Sandwiched between security crackdowns and lack of leadership, the Egyptian public is taking to streets across the country since Sept. 20, following calls by activists and opposition members demanding the resignation of President Abdul Fattah al-Sisi.
While there have been conflicting reports about the size and spread of protests, political analysts agree that they have posed a significant challenge to the political regime.
Official media outlets have described protests as “very limited” while others sympathetic to opposition say, they are massive and are “breaking the fear barrier”.
The Arab Foundation for Civil Society Support (AFSS) — a humanitarian organization that has been monitoring the protests — has documented 164 protests in 14 out of 27 governorates from Sept. 20-27 in which hundreds, including children, have been arrested.
The group stipulated that the reason for the outbreak of protests is the absence of participation in decision-making.
A report published by the group further said that other reasons for public anger are continuing nationalization of parties, trade unions, and civil society, limited political freedom, the domination of state agencies over parliament, and the continued imprisonment of thousands of prisoners of conscience, and deteriorating living standards.
Speaking to Anadolu Agency, Saif al-Islam Eid, a Doha-based Egyptian researcher said the Sisi regime has been annihilating real opposition.
“Not only the Muslim brotherhood are absent from being an active actor in the public sphere but also all secularist movements and parties as well,” he said.
But he said the real challenge to current resistance is that Egyptian opposition leaders living abroad, both Islamists and secularists have failed to agree on common minimum principles to work together for achieving a goal to overthrow the regime.
Opposition not learning from failures
“The opposition has failed to learn from their failures,” he said, adding that he does not see any immediate hope as long as the leaders, who have not changed for over seven years now continue working with the same methodology.
The brute repression against protesters also hinders them achieving and bringing a real change, said Eid.
Egyptian security forces have launched random searches and arrests, which included checking phones of pedestrians randomly for photos of the protests.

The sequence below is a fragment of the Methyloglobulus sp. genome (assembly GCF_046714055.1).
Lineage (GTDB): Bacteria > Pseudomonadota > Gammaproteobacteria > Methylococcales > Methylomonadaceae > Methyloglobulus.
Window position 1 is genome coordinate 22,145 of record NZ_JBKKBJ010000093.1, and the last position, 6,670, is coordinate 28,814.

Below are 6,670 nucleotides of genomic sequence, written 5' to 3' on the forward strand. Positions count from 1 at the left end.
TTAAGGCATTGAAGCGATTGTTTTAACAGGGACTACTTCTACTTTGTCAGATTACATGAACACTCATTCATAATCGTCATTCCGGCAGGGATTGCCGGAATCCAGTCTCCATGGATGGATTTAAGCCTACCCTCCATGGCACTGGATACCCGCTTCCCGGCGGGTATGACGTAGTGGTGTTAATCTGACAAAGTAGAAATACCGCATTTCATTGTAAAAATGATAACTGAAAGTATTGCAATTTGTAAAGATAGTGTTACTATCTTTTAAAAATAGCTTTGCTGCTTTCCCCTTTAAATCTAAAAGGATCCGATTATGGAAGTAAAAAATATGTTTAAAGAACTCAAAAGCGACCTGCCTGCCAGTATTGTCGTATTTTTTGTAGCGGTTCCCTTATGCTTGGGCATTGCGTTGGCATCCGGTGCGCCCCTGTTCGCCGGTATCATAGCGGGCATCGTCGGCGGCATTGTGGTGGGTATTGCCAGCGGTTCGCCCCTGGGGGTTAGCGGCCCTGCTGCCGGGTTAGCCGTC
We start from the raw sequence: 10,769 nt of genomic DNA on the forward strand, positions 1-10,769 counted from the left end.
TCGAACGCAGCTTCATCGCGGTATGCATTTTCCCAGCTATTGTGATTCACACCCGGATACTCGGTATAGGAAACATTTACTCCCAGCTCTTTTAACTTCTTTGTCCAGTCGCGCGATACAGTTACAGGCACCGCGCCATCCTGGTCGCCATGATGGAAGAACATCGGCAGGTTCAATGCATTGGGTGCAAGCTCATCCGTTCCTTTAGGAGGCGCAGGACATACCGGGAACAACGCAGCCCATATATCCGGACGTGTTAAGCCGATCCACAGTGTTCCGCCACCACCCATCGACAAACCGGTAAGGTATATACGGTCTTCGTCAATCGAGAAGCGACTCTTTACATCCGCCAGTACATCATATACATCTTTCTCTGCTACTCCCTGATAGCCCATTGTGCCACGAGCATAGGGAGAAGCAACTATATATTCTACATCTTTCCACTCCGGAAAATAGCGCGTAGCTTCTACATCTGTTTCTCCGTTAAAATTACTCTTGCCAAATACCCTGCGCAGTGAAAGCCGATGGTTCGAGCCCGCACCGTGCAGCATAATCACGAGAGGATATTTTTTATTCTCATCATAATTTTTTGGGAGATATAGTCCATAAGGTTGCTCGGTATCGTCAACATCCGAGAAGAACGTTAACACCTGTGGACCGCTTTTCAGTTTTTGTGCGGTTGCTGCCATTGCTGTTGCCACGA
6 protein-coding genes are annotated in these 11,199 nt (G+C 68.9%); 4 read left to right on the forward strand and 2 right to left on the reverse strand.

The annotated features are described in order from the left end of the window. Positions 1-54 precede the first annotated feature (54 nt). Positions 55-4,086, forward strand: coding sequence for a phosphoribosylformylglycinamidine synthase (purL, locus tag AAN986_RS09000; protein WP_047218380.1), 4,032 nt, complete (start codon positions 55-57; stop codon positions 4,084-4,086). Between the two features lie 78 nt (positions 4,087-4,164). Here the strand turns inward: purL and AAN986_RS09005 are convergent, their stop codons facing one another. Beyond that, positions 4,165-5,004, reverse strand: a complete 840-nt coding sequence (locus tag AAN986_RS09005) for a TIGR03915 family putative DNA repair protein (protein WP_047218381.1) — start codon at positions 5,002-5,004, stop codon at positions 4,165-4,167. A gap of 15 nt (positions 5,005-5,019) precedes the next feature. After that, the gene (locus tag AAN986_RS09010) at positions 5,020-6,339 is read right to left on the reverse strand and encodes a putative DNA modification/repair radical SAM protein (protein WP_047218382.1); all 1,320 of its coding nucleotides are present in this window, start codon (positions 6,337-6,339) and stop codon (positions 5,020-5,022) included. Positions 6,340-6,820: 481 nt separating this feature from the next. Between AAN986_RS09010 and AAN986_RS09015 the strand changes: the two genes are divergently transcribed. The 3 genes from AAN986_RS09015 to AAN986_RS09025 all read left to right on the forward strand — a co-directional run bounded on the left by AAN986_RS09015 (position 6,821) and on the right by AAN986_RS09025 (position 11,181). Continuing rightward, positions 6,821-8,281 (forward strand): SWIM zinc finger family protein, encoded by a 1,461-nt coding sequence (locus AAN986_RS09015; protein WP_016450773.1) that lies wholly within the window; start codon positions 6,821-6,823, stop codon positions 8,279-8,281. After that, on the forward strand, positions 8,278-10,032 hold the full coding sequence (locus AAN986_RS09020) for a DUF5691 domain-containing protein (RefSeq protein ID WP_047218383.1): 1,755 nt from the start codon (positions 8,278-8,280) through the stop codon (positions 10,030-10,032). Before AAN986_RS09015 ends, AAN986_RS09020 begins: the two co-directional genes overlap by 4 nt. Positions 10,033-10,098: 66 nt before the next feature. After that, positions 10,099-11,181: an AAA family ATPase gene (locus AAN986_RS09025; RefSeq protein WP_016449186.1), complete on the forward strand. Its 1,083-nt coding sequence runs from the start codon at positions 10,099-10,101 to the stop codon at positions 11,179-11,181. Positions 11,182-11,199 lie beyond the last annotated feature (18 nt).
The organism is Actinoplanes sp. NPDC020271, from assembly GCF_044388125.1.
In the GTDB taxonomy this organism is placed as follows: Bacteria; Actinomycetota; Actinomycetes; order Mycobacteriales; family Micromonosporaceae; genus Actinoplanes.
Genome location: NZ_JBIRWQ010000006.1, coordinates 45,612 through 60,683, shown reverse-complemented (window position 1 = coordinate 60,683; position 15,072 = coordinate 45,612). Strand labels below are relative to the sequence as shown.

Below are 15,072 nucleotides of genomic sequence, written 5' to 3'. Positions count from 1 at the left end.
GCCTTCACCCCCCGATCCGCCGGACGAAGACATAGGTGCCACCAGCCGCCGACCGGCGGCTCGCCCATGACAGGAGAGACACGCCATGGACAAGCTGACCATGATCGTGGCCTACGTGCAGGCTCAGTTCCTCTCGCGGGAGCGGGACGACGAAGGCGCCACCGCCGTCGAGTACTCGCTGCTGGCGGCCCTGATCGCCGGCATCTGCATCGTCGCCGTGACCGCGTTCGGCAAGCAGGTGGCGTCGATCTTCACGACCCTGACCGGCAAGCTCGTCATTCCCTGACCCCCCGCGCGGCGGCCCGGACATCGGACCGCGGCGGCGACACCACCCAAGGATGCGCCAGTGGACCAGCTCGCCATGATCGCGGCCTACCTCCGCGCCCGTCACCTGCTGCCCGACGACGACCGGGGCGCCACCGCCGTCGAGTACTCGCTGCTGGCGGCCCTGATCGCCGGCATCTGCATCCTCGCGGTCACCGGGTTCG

“The security forces have rounded up hundreds of demonstrators, including 68 children who were later released, while at least 150 demonstrators were investigated by the State Security Prosecutions on terrorism charges on Sept. 21,” the AFSS report said.
Three people have been killed by police during anti-regime protests in Al-Jiza, according to Egyptian activists and media outlets.
“Despite peaceful demonstrations, the Interior Ministry killed three people in Al-Iyad [in Al-Jiza],” Egyptian businessman and dissident Mohamed Ali, who lives in Spain, claimed on Twitter.
The Muslim Brotherhood’s television channel, Watan, said Sami Wafdi Sayid Bashir, Riza Muhammad Abu Imam, and Muhammad Nasir Hamdi Ismail were killed by the security forces.
No statement from authorities has been issued yet about the killings and arrests.
“For the current situation, all I am expecting is the formulation of community activism in achieving their claims,” said the Egyptian researcher.
In September last year, Ali had called for widespread demonstrations against the regime, resulting in thousands of protesters gathering in several large cities demanding the resignation of the Sisi government. He has now again called for protests against the regime.
Sisi came to power in Egypt in July 2013 after deposing the country’s first democratically elected president, Mohammad Morsi, in a military coup.
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